The New Ray Bradbury Review

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The New Ray Bradbury Review will be published by Kent State University Press in the Fall of 2008.

Edited by William F. Touponce

[image] Ray Bradbury Review Dust CoverThe New Ray Bradbury Review, echoing William F. Nolan's inaugural one-volume review published in 1952, is the first journal to be dedicated annually to the life and writings of one of America's most prolific and popular authors-Ray Bradbury-now in his 88th year.

Like its pioneering predecessor, The New Ray Bradbury Review will contain articles and reviews about Bradbury, but will necessarily have a much broader scope, including a thematic focus for each issue. Since Nolan composed his slim volume at the beginning of Bradbury's career, Bradbury has birthed hundreds of stories and half a dozen novels, making him one of this country's most anthologized authors, recently honored by both a National Book Award and a special Pulitzer Prize. While his effect on the genres of fantasy, horror, and science fiction is still being assessed (see Ray Bradbury: The Life of Fiction, KSUP 2004 for discussion) there is no doubt of his impact, and to judge from the testimony of his readers, many of them now professional writers themselves, it seems clear that he has affected the lives of five generations of young readers.

The New Ray Bradbury Review is designed primarily to study the impact of Ray Bradbury's writings on American culture. It is the central organ of The Center for Ray Bradbury Studies, a newly established archive of Bradbury's writings at Indiana University (http://www.iupui.edu/~crbs). This first issue is devoted to the question of adaptation, or Bradbury's translation into other media. Bradbury often speaks of himself as a 'hybrid' writer, as someone whose authorship took shape in a culture dominated by mass media and the decline of book reading. What has been the effect of this 'reign of adaptations' on Bradbury's authorship? How has Bradbury in turn been served by the translation of his work into other media -radio, film, television-both by himself and by others? A group of international scholars explore these questions in terms of the media they work in and study. This issue also features two of Bradbury's unpublished screenplays and an extensive bibliography of Bradbury's adaptation into other media.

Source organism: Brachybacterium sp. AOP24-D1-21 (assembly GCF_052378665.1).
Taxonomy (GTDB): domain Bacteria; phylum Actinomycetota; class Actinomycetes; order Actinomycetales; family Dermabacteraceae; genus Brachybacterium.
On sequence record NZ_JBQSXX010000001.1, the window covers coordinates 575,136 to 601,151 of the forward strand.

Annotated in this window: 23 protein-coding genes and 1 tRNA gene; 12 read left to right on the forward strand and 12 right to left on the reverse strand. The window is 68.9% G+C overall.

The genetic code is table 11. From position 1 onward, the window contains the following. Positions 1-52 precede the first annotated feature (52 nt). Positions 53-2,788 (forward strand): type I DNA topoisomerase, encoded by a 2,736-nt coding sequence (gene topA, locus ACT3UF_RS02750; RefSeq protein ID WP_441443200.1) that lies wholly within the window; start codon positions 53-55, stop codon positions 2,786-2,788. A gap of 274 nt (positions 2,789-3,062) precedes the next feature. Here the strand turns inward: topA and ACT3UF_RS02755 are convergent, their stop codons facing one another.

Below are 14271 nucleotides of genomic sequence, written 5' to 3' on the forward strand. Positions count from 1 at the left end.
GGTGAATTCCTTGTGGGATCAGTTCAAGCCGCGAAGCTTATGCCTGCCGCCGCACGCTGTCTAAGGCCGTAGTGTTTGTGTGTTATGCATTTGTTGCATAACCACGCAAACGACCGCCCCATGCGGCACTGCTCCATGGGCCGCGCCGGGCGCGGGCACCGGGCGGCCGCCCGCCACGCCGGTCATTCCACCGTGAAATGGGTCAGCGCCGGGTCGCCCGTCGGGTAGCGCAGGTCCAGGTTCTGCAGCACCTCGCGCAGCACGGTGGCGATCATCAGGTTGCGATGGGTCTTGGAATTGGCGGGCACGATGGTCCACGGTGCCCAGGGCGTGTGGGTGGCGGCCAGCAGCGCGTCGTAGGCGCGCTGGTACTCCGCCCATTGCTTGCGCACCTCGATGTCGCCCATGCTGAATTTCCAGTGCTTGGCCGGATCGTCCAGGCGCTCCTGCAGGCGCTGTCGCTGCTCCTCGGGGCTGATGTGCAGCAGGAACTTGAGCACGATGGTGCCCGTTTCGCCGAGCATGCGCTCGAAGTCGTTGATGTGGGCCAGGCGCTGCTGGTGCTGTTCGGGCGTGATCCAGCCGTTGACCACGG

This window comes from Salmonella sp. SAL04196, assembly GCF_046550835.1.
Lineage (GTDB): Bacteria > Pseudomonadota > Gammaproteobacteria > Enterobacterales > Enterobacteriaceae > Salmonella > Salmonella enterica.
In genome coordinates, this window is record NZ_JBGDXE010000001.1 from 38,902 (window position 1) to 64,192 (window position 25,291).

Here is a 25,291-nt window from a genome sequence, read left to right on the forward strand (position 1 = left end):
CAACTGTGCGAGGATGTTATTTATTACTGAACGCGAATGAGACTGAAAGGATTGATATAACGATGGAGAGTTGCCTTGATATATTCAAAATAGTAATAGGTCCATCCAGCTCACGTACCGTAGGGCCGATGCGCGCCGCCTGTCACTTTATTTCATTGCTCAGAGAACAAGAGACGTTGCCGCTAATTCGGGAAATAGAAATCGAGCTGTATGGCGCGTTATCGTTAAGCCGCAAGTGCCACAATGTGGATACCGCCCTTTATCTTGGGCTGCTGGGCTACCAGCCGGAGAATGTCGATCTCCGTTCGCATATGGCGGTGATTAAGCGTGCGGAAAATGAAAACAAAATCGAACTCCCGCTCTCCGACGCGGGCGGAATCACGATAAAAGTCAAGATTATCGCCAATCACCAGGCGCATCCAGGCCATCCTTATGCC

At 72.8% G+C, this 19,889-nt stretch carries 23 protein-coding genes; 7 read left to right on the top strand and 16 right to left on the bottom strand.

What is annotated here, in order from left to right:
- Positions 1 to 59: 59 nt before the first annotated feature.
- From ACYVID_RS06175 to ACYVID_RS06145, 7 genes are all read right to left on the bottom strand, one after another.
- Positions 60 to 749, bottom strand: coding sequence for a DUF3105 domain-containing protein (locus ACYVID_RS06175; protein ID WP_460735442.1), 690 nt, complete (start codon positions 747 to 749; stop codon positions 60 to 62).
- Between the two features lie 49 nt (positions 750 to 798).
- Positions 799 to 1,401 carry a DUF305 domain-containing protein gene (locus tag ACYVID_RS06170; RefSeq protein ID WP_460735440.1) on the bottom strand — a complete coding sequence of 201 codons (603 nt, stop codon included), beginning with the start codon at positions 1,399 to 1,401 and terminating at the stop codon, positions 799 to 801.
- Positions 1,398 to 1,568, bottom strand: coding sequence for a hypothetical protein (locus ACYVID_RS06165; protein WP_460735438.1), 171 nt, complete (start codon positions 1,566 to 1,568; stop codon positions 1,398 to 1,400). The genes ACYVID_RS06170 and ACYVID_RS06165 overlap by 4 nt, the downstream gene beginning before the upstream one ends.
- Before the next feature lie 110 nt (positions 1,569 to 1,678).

Contents of the first issue:

Preface. . . . . .William F. Nolan

Introduction: Situating Bradbury in the "Reign of Adaptations" . . William F. Touponce

Fleeing from the "Ghost Machines": Patterns of Resistance in The Pedestrian and The Murderer. . . Markus Arno Carpenter

Adapting Melville for the Screen: The Moby Dick Screenplay. . . . .Jon R. Eller

The Illustrating Man: The Screenplays of Ray Bradbury. . . . John C. Tibbetts

Ray Bradbury and BBC Radio: 1971 to 2007 . . .Phil Nichols

Meeting Bradbury: Adaptations, Transformations, and Tributes. . . David Mogen

Dandelion Wine. . . . . . Reviewed by Phil Nichols

From the Archives of The Center for Ray Bradbury Studies:

Ray Bradbury Interview with Mogen and Siegel

Introduction to "Gotcha!". . . William F. Touponce

Screenplay: Gotcha!

Screenplay: Nemo! (selections)

Bradbury's Comic Adaptation of Edgar Rice Burroughs

Bibliography of Ray Bradbury: Adaptations in Other Media. . . Compiled by Jon Eller

220 pages paper